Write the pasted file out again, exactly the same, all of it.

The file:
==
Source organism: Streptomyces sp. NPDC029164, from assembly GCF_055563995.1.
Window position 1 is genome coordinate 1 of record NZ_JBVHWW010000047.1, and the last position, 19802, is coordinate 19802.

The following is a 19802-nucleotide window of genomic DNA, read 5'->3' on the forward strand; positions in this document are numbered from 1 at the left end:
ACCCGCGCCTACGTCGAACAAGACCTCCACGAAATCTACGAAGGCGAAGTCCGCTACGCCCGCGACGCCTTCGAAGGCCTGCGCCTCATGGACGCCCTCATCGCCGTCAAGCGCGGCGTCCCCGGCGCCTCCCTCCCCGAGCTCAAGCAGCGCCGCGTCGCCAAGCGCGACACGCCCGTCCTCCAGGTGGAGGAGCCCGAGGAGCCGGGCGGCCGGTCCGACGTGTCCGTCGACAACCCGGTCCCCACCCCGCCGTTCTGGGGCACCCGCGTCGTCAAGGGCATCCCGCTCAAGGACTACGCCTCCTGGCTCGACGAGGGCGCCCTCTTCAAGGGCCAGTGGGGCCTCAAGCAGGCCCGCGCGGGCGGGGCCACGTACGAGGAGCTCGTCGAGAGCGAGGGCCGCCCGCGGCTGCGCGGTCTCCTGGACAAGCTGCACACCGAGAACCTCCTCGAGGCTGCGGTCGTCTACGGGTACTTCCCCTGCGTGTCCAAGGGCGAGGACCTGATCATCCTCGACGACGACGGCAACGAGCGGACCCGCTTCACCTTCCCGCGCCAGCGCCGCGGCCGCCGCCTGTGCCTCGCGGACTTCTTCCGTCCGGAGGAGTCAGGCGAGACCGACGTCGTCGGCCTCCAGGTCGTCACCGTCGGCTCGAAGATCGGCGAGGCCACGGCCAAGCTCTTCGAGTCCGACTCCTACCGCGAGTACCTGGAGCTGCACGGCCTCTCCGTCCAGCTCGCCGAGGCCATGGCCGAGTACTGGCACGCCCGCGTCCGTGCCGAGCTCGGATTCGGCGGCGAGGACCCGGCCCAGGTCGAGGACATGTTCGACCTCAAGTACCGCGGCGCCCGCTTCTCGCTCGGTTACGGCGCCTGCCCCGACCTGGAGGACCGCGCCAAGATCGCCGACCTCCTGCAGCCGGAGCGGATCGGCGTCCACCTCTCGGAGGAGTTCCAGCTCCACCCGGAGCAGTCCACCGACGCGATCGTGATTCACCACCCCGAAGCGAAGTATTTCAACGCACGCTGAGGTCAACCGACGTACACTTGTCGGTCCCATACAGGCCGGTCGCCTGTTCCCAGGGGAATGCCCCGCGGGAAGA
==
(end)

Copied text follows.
Source organism: Streptomyces sp. NPDC029164, from assembly GCF_055563995.1.
Window position 1 is genome coordinate 1 of record NZ_JBVHWW010000047.1, and the last position, 19802, is coordinate 19802.

The following is a 19802-nucleotide window of genomic DNA, read 5'->3' on the forward strand; positions in this document are numbered from 1 at the left end:
ACCCGCGCCTACGTCGAACAAGACCTCCACGAAATCTACGAAGGCGAAGTCCGCTACGCCCGCGACGCCTTCGAAGGCCTGCGCCTCATGGACGCCCTCATCGCCGTCAAGCGCGGCGTCCCCGGCGCCTCCCTCCCCGAGCTCAAGCAGCGCCGCGTCGCCAAGCGCGACACGCCCGTCCTCCAGGTGGAGGAGCCCGAGGAGCCGGGCGGCCGGTCCGACGTGTCCGTCGACAACCCGGTCCCCACCCCGCCGTTCTGGGGCACCCGCGTCGTCAAGGGCATCCCGCTCAAGGACTACGCCTCCTGGCTCGACGAGGGCGCCCTCTTCAAGGGCCAGTGGGGCCTCAAGCAGGCCCGCGCGGGCGGGGCCACGTACGAGGAGCTCGTCGAGAGCGAGGGCCGCCCGCGGCTGCGCGGTCTCCTGGACAAGCTGCACACCGAGAACCTCCTCGAGGCTGCGGTCGTCTACGGGTACTTCCCCTGCGTGTCCAAGGGCGAGGACCTGATCATCCTCGACGACGACGGCAACGAGCGGACCCGCTTCACCTTCCCGCGCCAGCGCCGCGGCCGCCGCCTGTGCCTCGCGGACTTCTTCCGTCCGGAGGAGTCAGGCGAGACCGACGTCGTCGGCCTCCAGGTCGTCACCGTCGGCTCGAAGATCGGCGAGGCCACGGCCAAGCTCTTCGAGTCCGACTCCTACCGCGAGTACCTGGAGCTGCACGGCCTCTCCGTCCAGCTCGCCGAGGCCATGGCCGAGTACTGGCACGCCCGCGTCCGTGCCGAGCTCGGATTCGGCGGCGAGGACCCGGCCCAGGTCGAGGACATGTTCGACCTCAAGTACCGCGGCGCCCGCTTCTCGCTCGGTTACGGCGCCTGCCCCGACCTGGAGGACCGCGCCAAGATCGCCGACCTCCTGCAGCCGGAGCGGATCGGCGTCCACCTCTCGGAGGAGTTCCAGCTCCACCCGGAGCAGTCCACCGACGCGATCGTGATTCACCACCCCGAAGCGAAGTATTTCAACGCACGCTGAGGTCAACCGACGTACACTTGTCGGTCCCATACAGGCCGGTCGCCTGTTCCCAGGGGAATGCCCCGCGGGAAGA